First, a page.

VSO – Inclusive Sports demonstration at Pece Stadium (July)
After a chance meeting at the local swimming pool, I developed a relationship with some of the VSO volunteers in Gulu. In July, we were invited to give a disability sports demonstration at their United in Sports event at Pece Stadium in Gulu. Children from Gulu Primary School got to play goalball in front of an audience at their local sports stadium, for the first time ever! They were excited to have such a rare opportunity and had great fun. Our wheelchair basketball players also showed off their skills at the stadium. Since then they gained the confidence to play regularly at the local basketball grounds next to the big market to raise awareness about their sport.
Premier Skills –Inclusive Football and Netball tournament (August)
I helped our Programme Coordinator, Michael, develop a project proposal and write a successful funding application to run an inclusive football and netball tournament during the school holidays in Gulu and Pabbo. Over 250 boys and girls had a lot of fun competing side by side in mixed teams. It is rare to see boys playing netball and girls playing football in Uganda, or to see so many hearing impaired children included in these teams, so it was great to see how much fun they could have playing alongside each other. Hopefully it will go some way towards breaking down the barriers to inclusion for girls and children with disabilities in northern Uganda.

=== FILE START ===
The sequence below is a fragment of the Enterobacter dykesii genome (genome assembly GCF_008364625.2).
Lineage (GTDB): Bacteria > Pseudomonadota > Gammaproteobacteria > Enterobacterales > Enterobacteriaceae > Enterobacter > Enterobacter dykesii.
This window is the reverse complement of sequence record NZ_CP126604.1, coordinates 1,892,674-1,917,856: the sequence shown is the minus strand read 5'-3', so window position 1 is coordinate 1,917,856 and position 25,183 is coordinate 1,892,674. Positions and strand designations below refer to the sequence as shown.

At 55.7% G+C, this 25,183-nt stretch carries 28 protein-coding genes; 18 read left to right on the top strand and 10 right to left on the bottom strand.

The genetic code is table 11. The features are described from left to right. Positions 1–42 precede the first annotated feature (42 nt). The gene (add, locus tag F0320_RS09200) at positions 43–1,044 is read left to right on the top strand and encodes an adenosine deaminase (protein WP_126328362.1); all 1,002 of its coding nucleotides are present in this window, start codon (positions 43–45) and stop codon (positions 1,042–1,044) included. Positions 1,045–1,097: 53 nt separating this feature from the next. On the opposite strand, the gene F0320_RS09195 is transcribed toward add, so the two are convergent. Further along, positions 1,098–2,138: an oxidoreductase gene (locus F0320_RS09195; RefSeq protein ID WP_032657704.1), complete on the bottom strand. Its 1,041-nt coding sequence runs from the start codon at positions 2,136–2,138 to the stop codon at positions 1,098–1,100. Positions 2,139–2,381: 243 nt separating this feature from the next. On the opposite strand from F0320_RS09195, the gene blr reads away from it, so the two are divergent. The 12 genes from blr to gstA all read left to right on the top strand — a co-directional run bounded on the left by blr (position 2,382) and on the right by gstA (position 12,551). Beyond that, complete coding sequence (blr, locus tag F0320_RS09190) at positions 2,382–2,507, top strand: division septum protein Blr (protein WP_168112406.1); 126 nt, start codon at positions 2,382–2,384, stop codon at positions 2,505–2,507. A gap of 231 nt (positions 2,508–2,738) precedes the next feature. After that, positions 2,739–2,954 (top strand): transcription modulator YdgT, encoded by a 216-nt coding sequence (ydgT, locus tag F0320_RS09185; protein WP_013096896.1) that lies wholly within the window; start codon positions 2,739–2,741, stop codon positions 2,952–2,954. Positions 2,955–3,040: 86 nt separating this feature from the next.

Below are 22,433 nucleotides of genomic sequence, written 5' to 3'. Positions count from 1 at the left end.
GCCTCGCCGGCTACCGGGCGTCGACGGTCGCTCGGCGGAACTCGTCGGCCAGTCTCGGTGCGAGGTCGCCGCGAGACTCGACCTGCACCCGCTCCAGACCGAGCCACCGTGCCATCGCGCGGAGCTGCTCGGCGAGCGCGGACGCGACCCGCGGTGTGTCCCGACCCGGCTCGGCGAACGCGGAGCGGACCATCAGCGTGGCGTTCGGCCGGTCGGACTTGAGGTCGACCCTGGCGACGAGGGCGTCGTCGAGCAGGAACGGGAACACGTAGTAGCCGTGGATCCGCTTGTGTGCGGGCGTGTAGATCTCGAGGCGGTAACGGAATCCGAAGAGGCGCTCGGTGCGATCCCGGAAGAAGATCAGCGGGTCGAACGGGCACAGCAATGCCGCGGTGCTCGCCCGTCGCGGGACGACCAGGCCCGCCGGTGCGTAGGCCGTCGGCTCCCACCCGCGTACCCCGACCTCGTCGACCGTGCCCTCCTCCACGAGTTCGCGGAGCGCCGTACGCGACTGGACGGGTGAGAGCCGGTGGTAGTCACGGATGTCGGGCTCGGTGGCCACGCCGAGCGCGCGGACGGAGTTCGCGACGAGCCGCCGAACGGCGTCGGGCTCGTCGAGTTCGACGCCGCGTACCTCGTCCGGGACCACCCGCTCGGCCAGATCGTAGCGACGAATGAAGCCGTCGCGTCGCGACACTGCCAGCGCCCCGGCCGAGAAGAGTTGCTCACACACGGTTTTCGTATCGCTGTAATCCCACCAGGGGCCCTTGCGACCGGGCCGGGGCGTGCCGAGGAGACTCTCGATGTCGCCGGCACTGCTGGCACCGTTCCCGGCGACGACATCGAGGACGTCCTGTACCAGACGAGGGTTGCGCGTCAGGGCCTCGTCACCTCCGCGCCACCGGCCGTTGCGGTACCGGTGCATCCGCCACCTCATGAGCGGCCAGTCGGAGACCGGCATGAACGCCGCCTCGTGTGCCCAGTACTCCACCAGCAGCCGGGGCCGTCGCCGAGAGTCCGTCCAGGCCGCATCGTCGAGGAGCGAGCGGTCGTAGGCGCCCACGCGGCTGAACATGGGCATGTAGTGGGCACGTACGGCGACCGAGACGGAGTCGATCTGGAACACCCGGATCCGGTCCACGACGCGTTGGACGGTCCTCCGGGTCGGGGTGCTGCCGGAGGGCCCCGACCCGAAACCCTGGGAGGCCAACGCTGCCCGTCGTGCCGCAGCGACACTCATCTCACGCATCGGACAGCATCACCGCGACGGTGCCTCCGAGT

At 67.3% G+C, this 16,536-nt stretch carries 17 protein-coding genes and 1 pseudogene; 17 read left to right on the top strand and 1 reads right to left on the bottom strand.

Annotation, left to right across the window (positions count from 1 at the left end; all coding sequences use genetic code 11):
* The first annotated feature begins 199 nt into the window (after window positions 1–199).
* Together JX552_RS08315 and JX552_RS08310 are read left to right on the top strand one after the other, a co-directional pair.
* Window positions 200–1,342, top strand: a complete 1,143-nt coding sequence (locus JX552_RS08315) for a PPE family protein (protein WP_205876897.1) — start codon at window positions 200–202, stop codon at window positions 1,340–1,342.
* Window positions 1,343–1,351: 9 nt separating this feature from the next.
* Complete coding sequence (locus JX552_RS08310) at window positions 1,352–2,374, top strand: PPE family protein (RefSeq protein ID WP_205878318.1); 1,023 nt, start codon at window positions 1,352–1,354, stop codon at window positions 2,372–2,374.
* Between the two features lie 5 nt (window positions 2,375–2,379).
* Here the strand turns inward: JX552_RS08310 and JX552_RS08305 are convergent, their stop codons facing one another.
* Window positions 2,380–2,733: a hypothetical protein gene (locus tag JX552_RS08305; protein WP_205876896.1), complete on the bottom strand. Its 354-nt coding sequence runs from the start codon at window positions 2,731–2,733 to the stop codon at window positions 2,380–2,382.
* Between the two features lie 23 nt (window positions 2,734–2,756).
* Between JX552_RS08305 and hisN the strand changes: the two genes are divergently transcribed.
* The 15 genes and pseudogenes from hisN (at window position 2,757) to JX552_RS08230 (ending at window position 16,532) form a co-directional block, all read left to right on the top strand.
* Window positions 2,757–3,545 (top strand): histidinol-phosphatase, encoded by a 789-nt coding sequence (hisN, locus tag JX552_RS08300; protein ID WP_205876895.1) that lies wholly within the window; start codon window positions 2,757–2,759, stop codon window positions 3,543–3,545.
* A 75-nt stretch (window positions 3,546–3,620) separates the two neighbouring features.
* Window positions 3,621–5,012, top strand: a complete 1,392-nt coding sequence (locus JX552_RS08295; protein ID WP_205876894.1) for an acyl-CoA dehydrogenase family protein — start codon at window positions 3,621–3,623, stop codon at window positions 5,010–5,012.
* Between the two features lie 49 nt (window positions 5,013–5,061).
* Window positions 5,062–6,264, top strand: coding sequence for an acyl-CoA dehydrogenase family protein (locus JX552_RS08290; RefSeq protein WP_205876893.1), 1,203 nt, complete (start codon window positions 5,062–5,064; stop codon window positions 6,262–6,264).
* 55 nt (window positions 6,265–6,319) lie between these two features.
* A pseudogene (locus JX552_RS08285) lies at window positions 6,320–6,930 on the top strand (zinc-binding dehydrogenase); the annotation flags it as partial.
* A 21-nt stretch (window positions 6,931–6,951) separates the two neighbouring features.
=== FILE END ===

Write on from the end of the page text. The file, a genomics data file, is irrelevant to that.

Things I am thankful for: The great people I have had the pleasure of working with here in Gulu over that last nine months. An exciting new opportunity and an awesome mountain bike to get me to my new job. Fun camping weekends away. Words of encouragement – thank you!
Prayer requests: for health and healing – that my twisted ankle, which is still giving me trouble, completely heals, and that I finally get completely free of the stomach bug that has been plaguing me these last few weeks. Flights home for Christmas.
Last week I started my new role volunteering as Capacity Building Coordinator for The Recreation Project. I’ll be working with them for my last three months in Gulu. I’ll keep you updated on how it goes but so far I am loving working in an office in the forest, having a tree house for a boardroom and planning exciting new outdoors adventures for youth from northern Uganda!
Thanks for reading 🙂